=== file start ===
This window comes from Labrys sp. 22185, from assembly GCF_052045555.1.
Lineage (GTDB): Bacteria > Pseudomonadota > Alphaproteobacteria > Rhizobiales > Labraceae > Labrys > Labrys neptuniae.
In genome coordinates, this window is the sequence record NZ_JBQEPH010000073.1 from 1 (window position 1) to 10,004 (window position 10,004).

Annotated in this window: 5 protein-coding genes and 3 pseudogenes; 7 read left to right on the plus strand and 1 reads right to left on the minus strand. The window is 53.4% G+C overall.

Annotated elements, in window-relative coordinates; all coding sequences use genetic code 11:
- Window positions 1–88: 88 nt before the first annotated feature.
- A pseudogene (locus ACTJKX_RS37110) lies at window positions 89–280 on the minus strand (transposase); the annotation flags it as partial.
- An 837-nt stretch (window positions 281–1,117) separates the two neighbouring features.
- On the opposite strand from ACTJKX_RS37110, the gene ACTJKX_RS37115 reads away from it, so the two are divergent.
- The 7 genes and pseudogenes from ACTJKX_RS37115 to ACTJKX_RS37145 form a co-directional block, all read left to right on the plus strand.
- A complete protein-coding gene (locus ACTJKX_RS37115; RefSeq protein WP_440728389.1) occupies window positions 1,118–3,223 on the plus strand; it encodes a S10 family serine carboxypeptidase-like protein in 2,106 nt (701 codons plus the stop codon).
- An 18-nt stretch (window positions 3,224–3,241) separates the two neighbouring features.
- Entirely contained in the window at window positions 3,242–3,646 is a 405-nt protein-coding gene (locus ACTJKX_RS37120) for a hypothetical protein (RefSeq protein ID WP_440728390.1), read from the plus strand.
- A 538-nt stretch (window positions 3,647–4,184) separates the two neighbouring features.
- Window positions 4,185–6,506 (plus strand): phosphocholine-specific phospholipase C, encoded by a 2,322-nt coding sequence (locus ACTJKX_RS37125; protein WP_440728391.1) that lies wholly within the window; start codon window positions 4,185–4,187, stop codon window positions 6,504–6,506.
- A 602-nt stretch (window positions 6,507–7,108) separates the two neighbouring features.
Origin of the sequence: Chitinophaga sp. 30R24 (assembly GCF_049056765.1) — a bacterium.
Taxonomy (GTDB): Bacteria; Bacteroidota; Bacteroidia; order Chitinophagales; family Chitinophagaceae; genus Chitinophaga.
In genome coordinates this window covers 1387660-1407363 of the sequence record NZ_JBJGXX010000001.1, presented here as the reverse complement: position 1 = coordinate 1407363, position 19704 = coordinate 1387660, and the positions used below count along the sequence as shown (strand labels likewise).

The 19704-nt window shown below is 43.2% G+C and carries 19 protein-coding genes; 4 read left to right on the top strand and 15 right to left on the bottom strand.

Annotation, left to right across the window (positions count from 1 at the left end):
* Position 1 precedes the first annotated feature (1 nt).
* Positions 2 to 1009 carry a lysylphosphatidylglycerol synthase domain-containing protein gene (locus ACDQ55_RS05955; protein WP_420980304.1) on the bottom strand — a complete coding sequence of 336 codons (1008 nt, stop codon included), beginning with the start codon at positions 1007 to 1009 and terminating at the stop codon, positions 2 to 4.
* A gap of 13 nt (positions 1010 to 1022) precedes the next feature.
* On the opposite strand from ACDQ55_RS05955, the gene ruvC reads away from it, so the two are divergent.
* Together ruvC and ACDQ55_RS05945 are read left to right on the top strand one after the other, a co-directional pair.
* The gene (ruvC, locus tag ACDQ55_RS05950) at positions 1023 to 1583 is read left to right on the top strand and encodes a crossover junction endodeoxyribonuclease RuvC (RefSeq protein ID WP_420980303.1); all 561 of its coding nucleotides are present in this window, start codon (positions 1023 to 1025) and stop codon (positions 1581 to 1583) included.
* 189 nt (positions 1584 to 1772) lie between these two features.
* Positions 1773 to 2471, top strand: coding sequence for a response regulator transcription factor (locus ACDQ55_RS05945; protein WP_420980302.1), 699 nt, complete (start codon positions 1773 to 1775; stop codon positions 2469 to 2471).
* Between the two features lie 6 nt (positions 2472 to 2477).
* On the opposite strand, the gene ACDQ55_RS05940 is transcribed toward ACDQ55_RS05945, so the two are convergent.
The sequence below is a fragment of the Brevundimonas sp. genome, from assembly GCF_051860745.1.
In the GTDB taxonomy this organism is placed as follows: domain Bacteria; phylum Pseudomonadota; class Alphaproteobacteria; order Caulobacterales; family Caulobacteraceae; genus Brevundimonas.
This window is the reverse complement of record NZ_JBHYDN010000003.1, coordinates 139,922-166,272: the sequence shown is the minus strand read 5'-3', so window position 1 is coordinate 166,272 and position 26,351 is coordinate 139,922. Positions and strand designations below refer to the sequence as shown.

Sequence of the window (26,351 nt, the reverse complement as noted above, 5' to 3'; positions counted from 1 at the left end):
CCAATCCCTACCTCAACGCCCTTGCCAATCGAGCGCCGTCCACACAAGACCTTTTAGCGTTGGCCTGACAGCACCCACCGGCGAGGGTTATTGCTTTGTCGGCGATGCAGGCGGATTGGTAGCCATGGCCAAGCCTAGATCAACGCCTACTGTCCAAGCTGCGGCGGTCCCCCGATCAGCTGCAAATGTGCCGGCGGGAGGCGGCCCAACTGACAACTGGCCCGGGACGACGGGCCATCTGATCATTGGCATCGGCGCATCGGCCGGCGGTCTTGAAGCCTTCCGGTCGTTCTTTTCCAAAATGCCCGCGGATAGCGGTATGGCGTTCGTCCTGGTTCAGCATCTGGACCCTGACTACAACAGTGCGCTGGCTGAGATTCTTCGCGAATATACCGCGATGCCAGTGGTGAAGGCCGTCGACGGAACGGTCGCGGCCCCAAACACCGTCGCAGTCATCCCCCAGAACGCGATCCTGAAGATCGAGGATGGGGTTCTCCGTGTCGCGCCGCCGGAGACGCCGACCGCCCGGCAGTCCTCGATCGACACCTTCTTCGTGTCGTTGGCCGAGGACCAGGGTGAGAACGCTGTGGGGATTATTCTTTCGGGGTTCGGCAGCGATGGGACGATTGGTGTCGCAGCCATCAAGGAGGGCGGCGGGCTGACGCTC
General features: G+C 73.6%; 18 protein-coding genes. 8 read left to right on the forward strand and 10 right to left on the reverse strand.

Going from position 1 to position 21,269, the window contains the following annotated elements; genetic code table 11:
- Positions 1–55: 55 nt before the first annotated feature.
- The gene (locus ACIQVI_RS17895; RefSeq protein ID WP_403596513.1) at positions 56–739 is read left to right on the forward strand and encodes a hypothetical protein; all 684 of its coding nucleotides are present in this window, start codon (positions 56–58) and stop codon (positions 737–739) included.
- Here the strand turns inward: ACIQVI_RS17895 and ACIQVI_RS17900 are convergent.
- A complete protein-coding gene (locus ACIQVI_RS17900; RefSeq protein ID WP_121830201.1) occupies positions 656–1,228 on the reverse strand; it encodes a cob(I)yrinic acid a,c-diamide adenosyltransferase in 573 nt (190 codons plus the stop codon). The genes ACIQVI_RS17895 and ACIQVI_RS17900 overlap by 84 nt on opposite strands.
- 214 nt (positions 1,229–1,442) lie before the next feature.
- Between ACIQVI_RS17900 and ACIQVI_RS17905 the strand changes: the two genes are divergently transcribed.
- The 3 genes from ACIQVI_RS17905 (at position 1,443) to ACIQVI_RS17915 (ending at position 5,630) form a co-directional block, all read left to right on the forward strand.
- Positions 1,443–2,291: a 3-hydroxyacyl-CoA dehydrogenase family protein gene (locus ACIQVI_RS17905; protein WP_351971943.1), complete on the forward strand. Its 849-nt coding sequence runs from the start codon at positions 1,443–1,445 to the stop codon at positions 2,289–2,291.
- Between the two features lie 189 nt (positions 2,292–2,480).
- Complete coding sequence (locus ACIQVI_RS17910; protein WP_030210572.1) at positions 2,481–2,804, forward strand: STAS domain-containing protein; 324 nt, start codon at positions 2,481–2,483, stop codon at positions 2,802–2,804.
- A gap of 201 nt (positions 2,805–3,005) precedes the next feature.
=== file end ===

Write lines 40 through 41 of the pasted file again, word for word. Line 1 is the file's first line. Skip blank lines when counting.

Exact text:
- The gene (locus ACIQVI_RS17895; RefSeq protein ID WP_403596513.1) at positions 56–739 is read left to right on the forward strand and encodes a hypothetical protein; all 684 of its coding nucleotides are present in this window, start codon (positions 56–58) and stop codon (positions 737–739) included.
- Here the strand turns inward: ACIQVI_RS17895 and ACIQVI_RS17900 are convergent.